Reading time: 2 – 4 minutes
This blog has many articles exploring the relationship between the US trade deficit and interest rates.
Ever since President Nixon permanently took the US off the gold standard in 1971, the US trade deficit has been growing.
The Crisis of Credit: Part I
As the US trade deficit has grown over the last forty years, interest rates have been driven down.
The trade deficit has resulted in foreign-owned dollars being deposited in US banks.
In turn, these dollars have moved into the fixed interest market, creating the excess of demand for debt securities that has depressed interest rates.
The Crisis of Credit: Part II
The excess of dollars caused by the trade deficit has also led banks to offer progressively riskier debt instrument, culminating with sub-prime mortgages that triggered the worldwide financial collapse in 2008.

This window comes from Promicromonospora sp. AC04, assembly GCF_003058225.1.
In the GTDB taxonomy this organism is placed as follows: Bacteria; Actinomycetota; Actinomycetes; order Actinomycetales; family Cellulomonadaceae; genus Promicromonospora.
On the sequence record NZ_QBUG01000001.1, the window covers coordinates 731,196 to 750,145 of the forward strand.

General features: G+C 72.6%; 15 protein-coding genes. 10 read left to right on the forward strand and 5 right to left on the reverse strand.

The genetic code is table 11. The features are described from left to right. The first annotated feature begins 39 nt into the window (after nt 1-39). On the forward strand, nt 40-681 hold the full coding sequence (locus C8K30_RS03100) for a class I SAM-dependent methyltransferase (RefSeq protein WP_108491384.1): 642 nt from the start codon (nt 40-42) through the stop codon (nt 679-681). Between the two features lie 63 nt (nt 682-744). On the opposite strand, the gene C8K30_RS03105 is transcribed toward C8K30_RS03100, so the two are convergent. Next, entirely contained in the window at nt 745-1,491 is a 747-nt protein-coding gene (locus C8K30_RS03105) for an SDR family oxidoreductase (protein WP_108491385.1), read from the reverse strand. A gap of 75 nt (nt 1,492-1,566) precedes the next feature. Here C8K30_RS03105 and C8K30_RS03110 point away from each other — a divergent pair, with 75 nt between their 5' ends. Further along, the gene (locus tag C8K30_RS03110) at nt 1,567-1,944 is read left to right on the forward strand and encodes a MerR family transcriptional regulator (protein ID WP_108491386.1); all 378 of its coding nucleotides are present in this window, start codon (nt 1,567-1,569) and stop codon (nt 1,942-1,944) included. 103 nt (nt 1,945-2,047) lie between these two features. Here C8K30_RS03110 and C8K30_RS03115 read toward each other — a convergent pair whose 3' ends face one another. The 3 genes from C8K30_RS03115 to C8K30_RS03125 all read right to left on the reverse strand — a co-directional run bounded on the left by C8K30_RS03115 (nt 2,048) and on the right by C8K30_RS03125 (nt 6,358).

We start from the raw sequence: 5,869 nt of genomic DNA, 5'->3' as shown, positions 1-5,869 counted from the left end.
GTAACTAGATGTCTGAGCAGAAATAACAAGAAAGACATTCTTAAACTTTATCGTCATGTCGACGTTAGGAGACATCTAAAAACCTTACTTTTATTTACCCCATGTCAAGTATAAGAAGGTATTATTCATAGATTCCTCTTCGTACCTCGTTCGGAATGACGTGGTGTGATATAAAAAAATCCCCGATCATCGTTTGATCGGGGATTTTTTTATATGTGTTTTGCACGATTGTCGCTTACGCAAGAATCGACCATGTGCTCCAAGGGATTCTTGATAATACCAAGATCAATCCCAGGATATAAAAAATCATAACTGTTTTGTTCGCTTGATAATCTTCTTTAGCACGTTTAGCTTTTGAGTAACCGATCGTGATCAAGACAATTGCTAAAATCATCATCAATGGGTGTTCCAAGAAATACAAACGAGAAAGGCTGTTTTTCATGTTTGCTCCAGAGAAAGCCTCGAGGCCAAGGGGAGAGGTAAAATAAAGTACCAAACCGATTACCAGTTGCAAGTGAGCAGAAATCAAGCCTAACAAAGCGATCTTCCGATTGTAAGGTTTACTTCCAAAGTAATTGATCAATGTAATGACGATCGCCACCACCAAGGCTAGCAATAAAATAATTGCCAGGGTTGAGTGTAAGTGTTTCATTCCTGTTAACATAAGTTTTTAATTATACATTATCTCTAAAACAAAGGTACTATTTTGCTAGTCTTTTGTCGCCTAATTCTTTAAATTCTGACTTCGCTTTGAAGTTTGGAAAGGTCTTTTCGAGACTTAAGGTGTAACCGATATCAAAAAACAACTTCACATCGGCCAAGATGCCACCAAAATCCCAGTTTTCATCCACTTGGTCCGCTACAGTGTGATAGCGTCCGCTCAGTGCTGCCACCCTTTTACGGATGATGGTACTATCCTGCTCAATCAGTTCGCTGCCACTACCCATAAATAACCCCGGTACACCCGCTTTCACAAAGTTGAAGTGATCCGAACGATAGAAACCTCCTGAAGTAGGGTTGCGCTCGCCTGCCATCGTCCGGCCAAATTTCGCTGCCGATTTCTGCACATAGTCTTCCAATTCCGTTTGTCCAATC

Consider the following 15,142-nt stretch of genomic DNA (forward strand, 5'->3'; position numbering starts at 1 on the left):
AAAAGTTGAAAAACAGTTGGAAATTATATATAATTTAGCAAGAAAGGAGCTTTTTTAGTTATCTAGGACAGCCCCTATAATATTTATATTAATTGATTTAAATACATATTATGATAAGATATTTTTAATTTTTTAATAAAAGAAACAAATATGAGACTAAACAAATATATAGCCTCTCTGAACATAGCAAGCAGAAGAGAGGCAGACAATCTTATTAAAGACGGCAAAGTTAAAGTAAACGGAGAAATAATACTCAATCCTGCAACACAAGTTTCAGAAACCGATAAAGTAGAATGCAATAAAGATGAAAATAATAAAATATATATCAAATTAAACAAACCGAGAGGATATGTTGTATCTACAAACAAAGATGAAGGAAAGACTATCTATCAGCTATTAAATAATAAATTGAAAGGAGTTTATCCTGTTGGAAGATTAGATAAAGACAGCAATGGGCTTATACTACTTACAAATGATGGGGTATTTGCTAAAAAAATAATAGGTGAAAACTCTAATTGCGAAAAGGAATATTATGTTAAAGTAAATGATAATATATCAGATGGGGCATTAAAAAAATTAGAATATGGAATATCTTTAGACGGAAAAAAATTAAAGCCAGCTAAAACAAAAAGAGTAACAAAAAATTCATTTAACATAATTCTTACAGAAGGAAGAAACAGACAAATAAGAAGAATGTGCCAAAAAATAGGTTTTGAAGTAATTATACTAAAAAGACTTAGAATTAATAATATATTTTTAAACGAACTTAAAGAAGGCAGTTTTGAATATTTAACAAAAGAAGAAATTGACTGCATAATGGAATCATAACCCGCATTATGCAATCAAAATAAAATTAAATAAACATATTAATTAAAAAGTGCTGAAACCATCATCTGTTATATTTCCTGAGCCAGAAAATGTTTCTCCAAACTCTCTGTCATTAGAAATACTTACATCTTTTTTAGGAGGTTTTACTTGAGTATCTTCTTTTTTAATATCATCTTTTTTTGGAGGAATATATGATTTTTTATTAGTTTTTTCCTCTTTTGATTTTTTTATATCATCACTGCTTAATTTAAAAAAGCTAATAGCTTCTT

The videos on this page explain the mechanics of the sub-prime mortgage crisis in simple terms.
What caused the excess of credit?
The origins of the trade deficit and the credit crisis of the early 21st century are considerably more complex than the simple “Americans borrowing from Chinese” buzz-explanation.
You can read up on this topic in many articles on this site.
Here are some relevant tags on the many articles that deal with this subject:
- US dollar
- Gold standard
- Interest rates
- Reserve currency
- Mercantilist ideology
- Sub-prime mortgages
- Foreign investors
- US trade deficit
- Labor unions
Featured articles dealing with the US trade deficit also appear on a rotating basis in the World Economy classification at the bottom of the front page.